"Whenever I have something to say, I have said it in a manner in which it ought to be said. Different motives require different methods of expression. This does not imply either evolution or progress, but an adaptation of the idea one wants to express, and the means to express that idea." (Pablo Picasso, The Arts, New York, 1923)
A peculiar mixture of geographic necessity and artistic curiosity led Picasso, at the age of 78, to turn away from etching and lithography, hitherto his favorite means of graphic expression, and take up linocutting, a technique he had all but ignored. Although linocuts were to form a relatively small part of Picasso's output as a printmaker (approximately 150 images from a total exceeding 2000), he was to produce some of his most outstanding compositions by this method, in a short burst of activity from 1958 to 1963.
Together with Jacqueline Rocque, Picasso left Paris in 1958 and moved permanently to the South of France, dividing his time between 'La Californie' at Cannes, and the newly acquired Chteau de Vauvenargues, near Aix-en-Provence. In spite of the natural benefits of his new environment, a major practical drawback of this move was the delay in communicating with the ateliers in Paris. There plates could be proofed and returned within hours. Now it took days, and robbed Picasso of direct contact with his printers.
Up to this point, Picasso's involvement with linocutting had been rather casual. He produced a series of simple posters for the village of Vallauris above Cannes, starting with La Chèvre (Bloch 1257) in 1952. Six years later, he engaged with it more intensely. Working with a young printer from Vallauris named Arnra, he attacked an interpretation of Lucas Cranach the Younger's Portrait of a Young Girl. The result was astonishing, given Picasso's relative inexperience, but he found the exercise deeply frustrating, because of difficulties in registering six different blocks precisely, one on top of the other.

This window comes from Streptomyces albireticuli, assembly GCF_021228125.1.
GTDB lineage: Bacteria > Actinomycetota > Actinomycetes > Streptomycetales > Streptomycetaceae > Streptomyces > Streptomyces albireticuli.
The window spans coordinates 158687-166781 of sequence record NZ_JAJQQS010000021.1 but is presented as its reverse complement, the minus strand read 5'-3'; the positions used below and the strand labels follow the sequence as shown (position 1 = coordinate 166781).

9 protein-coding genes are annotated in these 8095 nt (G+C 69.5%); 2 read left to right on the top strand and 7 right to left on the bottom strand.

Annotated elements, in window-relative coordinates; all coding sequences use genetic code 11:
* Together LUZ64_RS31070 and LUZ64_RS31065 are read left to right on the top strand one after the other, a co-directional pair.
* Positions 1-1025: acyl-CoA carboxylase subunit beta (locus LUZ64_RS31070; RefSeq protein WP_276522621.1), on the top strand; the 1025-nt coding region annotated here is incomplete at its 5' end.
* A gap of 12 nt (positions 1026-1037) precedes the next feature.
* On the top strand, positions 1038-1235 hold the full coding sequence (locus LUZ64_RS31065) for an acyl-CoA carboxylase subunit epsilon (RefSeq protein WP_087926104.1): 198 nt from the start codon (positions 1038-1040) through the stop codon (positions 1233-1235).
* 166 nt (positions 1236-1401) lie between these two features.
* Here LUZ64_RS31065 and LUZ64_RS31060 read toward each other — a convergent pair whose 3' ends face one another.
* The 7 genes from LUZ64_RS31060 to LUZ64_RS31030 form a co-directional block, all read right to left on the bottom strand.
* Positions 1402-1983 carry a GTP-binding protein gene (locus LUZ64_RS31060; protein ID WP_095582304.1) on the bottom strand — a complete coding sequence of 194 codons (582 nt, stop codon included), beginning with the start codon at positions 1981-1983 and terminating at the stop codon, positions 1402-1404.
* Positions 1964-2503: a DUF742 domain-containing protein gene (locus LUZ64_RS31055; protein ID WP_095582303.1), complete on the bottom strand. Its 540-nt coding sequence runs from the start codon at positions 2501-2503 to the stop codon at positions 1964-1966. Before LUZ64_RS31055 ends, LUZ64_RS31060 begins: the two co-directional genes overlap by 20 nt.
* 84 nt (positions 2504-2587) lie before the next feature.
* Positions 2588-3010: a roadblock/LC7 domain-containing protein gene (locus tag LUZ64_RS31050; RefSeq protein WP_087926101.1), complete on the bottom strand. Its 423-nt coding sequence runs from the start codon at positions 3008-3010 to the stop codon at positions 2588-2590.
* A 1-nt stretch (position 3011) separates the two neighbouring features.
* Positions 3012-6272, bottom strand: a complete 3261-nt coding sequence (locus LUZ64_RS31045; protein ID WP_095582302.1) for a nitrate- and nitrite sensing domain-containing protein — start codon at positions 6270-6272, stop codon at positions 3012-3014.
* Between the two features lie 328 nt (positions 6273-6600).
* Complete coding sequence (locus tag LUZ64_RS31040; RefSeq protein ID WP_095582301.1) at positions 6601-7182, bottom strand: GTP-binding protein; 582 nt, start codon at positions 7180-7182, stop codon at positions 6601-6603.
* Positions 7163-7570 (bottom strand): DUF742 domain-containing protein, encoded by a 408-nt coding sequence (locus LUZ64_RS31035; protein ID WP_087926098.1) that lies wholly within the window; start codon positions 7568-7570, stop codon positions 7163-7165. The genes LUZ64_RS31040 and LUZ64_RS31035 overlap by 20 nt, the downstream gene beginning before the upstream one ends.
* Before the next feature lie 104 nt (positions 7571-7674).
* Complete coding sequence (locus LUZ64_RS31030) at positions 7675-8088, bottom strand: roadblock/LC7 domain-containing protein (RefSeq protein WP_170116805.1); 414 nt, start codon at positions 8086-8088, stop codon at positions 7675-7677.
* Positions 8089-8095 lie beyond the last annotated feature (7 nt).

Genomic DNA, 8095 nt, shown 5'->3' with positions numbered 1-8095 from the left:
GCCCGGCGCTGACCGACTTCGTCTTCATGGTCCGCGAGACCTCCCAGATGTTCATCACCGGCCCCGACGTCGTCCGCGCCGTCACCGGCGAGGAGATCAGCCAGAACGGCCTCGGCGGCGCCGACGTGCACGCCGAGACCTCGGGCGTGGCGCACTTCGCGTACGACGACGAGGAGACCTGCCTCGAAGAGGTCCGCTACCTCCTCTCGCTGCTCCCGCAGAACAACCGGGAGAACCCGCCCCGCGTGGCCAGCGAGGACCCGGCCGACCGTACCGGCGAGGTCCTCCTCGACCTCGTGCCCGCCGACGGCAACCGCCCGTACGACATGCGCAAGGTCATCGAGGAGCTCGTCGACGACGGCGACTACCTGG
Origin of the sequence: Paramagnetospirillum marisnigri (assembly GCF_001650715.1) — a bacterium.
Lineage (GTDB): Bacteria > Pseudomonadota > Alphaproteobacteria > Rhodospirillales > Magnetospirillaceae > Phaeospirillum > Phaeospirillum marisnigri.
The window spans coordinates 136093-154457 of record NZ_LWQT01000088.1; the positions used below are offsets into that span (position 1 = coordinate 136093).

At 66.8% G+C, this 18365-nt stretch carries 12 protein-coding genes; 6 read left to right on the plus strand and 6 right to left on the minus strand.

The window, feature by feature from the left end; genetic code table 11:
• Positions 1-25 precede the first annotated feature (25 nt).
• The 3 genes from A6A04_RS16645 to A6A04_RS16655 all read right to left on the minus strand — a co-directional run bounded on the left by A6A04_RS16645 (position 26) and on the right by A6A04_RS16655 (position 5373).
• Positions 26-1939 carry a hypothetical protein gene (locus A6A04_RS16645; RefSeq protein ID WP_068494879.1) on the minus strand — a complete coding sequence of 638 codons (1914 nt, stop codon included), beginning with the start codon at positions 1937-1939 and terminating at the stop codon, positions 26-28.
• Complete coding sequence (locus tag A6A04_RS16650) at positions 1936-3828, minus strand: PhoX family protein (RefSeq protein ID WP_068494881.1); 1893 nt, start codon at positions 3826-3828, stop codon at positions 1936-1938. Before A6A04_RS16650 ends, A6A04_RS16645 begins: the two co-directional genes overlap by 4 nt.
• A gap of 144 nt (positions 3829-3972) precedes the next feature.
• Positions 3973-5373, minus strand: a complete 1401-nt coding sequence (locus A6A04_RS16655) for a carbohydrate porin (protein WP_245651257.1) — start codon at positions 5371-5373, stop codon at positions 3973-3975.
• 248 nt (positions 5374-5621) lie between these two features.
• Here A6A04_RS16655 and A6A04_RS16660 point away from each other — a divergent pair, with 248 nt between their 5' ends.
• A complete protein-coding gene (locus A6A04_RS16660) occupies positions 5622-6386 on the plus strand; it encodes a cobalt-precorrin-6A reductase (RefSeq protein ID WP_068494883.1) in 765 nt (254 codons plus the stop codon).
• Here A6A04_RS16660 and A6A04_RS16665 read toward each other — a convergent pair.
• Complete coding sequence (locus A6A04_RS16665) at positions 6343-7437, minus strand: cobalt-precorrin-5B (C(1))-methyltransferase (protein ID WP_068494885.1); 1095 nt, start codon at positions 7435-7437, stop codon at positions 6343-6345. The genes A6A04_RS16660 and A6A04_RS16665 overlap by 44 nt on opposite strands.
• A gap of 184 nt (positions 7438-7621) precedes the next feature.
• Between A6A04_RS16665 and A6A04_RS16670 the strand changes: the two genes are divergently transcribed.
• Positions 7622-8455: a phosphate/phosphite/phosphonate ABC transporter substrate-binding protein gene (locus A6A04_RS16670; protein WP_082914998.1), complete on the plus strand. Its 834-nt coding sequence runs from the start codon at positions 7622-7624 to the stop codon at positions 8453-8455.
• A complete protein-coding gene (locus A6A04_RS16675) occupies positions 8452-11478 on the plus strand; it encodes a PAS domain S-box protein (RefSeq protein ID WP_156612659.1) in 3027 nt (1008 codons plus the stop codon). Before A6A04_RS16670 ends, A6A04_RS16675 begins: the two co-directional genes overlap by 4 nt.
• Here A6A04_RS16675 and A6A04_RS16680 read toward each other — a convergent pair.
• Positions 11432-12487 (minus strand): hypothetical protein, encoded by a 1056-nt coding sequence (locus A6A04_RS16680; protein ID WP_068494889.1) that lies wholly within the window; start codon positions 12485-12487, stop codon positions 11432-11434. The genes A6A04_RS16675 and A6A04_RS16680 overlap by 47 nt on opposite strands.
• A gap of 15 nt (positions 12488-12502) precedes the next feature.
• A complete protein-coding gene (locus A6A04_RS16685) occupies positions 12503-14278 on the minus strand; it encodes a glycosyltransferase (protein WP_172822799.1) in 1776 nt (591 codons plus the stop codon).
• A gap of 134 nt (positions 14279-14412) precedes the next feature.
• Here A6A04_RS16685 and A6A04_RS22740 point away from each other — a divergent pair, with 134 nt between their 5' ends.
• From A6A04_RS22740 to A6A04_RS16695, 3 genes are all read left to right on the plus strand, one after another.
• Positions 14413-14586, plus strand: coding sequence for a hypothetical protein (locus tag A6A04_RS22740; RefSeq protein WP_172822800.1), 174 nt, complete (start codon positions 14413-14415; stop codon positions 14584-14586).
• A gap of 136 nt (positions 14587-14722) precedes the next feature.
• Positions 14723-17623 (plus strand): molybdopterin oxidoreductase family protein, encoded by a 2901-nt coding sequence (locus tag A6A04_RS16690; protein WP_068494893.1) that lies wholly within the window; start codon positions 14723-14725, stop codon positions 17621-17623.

The present work is a direct result of Picasso's attempts to overcome these frustrations, and embody his response to the possibilities the new medium displayed. In the process, Picasso re-invented the technique of linocutting. Rather than use separate blocks, he printed from just one; the so-called 'reduction' method. The uncarved block was printed in one flat color, and then cut and printed in each successive color, until in many cases there was little left of the original block. Whilst making the task of registration much simpler, it required tremendous foresight to know how each change in the block would affect the composition as a whole, and provided very little margin for error.
After experimenting with five small Corridas (Baer 1219-1223), his first major excursion with this new technique was Déjeuner sur l'Herbe (Baer 1287), the largest and most elaborate of five treatments of Manet's masterpiece, followed shortly thereafter by the present work, Nature morte sous au Verre la Lampe (Baer 1312). In both compositions we see Picasso reveling in the new medium. He relished particularly the physical act of cutting and slicing the linoleum, a matrix which encourages fluid, dynamic strokes. Evident also is the enthusiasm with which he employed the broad areas of opaque color peculiar to this technique.
In 1964, the Crommelynck brothers settled in nearby Mougins, and established a fully equipped printmaking workshop. After compressing a lifetime's innovation into a few short years, Picasso returned to his etching press.
"Formerly it had been thought that lithography and etching were more noble than the linoleum cut. But just as he had expanded these processes he now enriched - no, created - a medium earlier considered a poor relation of graphic art." (Daniel Henry Kahnweiler, Sixty Years of Graphic Works, Los Angeles County Museum of Art, 1966).